Finally, there have been many attempts to explain the meaning of the term kenosis in Philippians 2:7, especially since the mid to late 1800’s and the rise of psychology. It has been argued that the term kenosis refers to Christ willingly laying aside certain essential attributes such as omniscience, omnipresence, and omnipotence in order to redeem man. This theology in its various forms has come to be known as Kenotic Theology.11 But is this what Paul is saying in Philippians 2:6, that Jesus gave up the use of or the possession of certain divine attributes? This is not likely. In fact, the apostle explains what he means when he says that Christ emptied himself by taking on the nature of a servant. Thus it is not the setting aside of any divine attributes that is being sung12 about here in Phil 2, but rather the humiliation of the Son of God taking on human form and that “of a servant.” This, of course, is the point Paul is trying to make with those in the Philippian church. They too are to live the humble lives of servants, following Christ’s example.13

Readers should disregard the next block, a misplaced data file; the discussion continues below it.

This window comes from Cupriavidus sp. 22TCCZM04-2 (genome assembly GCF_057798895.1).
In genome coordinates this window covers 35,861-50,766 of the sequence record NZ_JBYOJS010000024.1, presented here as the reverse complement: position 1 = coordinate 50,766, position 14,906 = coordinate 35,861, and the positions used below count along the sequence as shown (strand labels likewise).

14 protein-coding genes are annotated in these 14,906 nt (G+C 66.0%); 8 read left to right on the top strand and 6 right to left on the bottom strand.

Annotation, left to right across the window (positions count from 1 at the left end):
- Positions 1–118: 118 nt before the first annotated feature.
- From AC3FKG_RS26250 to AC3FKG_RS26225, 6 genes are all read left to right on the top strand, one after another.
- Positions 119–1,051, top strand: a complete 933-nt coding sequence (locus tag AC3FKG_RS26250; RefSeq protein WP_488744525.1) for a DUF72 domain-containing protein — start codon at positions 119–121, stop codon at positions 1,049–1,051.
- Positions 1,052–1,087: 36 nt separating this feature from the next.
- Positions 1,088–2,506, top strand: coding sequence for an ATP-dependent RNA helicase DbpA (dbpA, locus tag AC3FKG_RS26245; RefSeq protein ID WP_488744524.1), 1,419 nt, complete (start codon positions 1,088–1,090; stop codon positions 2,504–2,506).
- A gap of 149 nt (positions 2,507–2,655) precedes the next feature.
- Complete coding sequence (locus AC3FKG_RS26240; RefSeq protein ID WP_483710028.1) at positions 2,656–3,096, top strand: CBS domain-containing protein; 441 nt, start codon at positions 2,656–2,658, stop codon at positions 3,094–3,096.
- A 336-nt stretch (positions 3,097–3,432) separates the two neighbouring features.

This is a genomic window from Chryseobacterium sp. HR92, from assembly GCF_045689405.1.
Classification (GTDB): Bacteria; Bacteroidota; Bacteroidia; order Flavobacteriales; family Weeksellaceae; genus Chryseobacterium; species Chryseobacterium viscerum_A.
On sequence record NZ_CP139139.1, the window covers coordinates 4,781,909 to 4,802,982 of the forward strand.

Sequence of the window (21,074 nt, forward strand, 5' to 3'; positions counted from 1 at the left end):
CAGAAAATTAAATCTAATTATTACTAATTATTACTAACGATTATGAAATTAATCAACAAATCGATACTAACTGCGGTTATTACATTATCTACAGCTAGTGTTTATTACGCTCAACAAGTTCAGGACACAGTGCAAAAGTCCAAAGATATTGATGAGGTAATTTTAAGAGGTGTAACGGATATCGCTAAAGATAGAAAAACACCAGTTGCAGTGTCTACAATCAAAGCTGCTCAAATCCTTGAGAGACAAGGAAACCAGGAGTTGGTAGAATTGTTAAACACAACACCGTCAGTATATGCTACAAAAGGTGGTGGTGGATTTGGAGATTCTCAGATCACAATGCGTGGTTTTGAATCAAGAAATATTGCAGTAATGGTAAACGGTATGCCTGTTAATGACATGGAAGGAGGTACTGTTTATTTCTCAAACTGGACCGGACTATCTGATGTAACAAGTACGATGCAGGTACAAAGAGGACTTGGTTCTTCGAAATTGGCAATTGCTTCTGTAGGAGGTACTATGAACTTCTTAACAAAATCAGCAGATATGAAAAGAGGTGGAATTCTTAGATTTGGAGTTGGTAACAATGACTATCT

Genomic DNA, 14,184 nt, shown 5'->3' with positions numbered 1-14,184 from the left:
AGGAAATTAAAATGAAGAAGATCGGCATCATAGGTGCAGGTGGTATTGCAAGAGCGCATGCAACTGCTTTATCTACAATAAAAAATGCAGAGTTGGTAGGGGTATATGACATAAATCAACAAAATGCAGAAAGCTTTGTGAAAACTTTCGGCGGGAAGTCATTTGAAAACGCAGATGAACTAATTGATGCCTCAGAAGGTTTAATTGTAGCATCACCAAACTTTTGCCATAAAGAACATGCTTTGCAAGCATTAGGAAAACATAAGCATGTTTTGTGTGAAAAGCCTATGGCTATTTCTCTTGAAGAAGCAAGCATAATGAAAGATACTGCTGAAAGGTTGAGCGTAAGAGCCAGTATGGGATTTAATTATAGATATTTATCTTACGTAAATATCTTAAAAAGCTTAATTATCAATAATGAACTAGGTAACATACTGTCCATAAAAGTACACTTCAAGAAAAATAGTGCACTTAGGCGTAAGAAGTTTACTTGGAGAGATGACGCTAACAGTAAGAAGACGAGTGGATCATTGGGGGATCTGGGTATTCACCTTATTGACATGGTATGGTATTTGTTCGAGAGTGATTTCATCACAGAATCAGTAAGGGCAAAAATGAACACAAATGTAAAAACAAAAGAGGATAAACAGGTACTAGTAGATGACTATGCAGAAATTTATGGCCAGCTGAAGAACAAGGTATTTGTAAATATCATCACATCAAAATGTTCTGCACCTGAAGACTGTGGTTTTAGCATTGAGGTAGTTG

In light of the true divinity and real humanity of Christ, the question arises as to whether his temptations were genuine and if it were really possible for him to have sinned. Was Christ able not to sin or not able to sin? Some say his genuine humanity includes the idea that he could have sinned. Others claim that his deity makes it impossible for him to have sinned. All evangelical scholars recognize the reality of his temptations and the fact that he did not sin, but beyond this there is not much agreement. The oft-quoted analogy of two boys attacking an aircraft carrier in their rubber dingy (using sticks and stones), where the sticks and stones represent temptation and the aircraft carrier Jesus, may go a long way in stressing Jesus’ deity and impeccability, but it simply fails to catch the reality and intensity of the attacks which Satan thrust upon him (cf. Matthew 4:1-11). The bottom line in connection with this debate, however, is that Jesus was both God and man, suffered temptation victoriously (Heb 4:15), and can therefore draw near to help us in time of weakness (Heb 2:18); his temptations have given us confidence in his sympathetic heart. Beyond that we cannot know much at all. We can say that no man has ever understood the strength, viciousness, and deceit of temptation better than him and this precisely because he never gave in.